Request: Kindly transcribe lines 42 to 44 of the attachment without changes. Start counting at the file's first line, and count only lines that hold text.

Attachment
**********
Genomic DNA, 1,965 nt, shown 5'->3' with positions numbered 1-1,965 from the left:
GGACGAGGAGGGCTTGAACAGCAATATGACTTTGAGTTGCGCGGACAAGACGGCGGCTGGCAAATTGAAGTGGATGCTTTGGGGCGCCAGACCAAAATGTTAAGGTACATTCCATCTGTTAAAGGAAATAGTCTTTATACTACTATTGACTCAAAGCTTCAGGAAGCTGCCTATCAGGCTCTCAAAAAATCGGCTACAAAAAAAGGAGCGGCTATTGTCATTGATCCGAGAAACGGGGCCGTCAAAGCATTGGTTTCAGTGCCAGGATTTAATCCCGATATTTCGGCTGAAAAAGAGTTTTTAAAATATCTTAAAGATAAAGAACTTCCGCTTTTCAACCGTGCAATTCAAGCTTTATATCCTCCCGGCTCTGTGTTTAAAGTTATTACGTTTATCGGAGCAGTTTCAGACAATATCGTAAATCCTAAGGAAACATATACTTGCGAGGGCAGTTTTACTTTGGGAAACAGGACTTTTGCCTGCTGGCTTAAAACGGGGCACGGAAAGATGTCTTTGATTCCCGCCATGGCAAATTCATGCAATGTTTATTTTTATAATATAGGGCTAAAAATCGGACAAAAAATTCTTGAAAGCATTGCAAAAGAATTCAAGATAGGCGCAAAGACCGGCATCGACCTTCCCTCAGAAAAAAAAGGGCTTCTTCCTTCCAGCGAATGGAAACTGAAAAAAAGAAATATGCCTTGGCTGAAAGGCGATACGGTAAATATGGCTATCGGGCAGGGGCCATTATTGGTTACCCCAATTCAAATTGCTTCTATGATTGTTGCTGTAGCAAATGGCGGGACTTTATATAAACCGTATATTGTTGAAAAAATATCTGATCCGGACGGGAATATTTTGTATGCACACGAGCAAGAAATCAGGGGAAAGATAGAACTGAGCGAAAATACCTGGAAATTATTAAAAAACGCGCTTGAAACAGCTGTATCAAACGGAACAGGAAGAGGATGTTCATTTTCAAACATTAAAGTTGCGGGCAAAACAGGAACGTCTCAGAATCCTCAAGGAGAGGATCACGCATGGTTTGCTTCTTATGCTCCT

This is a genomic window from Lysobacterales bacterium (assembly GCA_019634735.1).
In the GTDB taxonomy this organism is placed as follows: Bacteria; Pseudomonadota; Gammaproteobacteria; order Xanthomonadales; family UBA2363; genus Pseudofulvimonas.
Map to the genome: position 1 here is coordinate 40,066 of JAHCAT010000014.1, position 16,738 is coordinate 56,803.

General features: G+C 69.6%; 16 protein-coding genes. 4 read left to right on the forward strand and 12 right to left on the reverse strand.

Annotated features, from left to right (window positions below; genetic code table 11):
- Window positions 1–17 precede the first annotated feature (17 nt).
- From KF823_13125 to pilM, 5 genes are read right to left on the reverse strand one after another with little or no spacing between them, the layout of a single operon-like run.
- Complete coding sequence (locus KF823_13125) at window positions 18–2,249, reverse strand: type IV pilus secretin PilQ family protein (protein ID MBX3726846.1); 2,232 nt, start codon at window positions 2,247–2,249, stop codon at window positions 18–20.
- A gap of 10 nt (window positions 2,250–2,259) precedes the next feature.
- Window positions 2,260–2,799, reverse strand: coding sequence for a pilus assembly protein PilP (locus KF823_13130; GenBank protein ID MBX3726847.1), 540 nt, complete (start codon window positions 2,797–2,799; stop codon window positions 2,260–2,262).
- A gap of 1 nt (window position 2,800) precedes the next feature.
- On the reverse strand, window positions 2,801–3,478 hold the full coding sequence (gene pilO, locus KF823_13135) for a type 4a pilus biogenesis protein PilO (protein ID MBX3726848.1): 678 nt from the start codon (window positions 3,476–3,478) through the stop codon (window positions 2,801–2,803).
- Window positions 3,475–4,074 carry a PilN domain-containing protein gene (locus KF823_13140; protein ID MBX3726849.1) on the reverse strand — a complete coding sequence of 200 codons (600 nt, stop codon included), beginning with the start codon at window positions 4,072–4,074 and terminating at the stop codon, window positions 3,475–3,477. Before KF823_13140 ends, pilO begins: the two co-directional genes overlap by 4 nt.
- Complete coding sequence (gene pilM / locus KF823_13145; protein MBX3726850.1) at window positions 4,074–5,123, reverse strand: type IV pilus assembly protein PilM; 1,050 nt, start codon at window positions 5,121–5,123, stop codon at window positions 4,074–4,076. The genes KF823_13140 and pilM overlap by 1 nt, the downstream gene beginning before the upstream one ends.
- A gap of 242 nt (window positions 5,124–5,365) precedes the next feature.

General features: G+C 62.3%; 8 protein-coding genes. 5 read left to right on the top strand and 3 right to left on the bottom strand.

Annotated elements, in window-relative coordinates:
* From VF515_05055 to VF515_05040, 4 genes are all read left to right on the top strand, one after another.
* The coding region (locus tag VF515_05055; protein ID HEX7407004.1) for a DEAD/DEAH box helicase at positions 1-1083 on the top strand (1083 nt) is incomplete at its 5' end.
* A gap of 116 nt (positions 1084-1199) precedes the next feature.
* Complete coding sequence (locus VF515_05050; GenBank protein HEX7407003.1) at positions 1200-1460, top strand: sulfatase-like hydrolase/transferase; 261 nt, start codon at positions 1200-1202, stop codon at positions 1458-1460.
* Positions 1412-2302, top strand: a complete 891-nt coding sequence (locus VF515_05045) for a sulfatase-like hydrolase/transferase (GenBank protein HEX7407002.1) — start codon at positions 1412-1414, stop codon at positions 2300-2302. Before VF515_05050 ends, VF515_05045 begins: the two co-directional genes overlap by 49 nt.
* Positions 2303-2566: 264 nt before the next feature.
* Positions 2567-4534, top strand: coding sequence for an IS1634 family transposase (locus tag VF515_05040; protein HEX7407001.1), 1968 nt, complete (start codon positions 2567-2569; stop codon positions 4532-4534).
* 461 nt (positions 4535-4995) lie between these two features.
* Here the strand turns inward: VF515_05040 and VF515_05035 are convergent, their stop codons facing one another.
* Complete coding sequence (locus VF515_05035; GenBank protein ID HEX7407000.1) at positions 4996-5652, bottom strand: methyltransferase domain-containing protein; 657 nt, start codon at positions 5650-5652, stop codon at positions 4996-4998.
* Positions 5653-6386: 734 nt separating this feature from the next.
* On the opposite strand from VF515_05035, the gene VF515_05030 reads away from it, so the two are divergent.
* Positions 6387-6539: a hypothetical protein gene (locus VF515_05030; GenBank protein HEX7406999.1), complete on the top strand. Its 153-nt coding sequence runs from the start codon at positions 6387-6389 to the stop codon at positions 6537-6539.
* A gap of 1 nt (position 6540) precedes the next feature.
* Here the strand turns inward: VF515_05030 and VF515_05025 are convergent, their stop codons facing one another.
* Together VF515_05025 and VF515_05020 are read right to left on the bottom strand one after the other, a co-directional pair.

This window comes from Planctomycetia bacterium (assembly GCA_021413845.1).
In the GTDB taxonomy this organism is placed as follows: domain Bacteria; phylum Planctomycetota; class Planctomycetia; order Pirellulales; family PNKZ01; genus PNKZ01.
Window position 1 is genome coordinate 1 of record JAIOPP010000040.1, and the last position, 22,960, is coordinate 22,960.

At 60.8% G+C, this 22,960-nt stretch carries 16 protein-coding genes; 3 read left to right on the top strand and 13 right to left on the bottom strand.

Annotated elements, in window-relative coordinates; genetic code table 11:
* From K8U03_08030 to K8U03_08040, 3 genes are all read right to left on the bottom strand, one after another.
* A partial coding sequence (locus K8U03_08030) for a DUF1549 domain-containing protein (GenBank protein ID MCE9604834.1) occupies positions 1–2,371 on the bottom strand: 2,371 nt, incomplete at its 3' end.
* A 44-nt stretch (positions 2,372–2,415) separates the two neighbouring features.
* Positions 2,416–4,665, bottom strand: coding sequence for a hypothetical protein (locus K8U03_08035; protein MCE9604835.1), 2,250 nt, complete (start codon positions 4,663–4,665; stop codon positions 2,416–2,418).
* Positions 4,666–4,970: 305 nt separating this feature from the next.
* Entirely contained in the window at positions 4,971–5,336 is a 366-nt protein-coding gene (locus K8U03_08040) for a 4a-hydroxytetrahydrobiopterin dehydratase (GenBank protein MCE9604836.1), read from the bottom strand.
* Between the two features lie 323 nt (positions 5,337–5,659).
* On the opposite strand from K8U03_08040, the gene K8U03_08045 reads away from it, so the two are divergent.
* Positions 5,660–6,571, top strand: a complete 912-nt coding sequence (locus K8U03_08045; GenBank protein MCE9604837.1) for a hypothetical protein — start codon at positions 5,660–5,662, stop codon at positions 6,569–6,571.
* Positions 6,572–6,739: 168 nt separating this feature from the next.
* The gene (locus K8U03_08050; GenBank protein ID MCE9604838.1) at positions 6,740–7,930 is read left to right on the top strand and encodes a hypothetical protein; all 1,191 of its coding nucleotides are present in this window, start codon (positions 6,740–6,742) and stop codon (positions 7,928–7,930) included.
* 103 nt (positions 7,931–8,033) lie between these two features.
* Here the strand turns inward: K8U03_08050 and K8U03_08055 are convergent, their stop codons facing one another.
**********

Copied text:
* A partial coding sequence (locus K8U03_08030) for a DUF1549 domain-containing protein (GenBank protein ID MCE9604834.1) occupies positions 1–2,371 on the bottom strand: 2,371 nt, incomplete at its 3' end.
* A 44-nt stretch (positions 2,372–2,415) separates the two neighbouring features.
* Positions 2,416–4,665, bottom strand: coding sequence for a hypothetical protein (locus K8U03_08035; protein MCE9604835.1), 2,250 nt, complete (start codon positions 4,663–4,665; stop codon positions 2,416–2,418).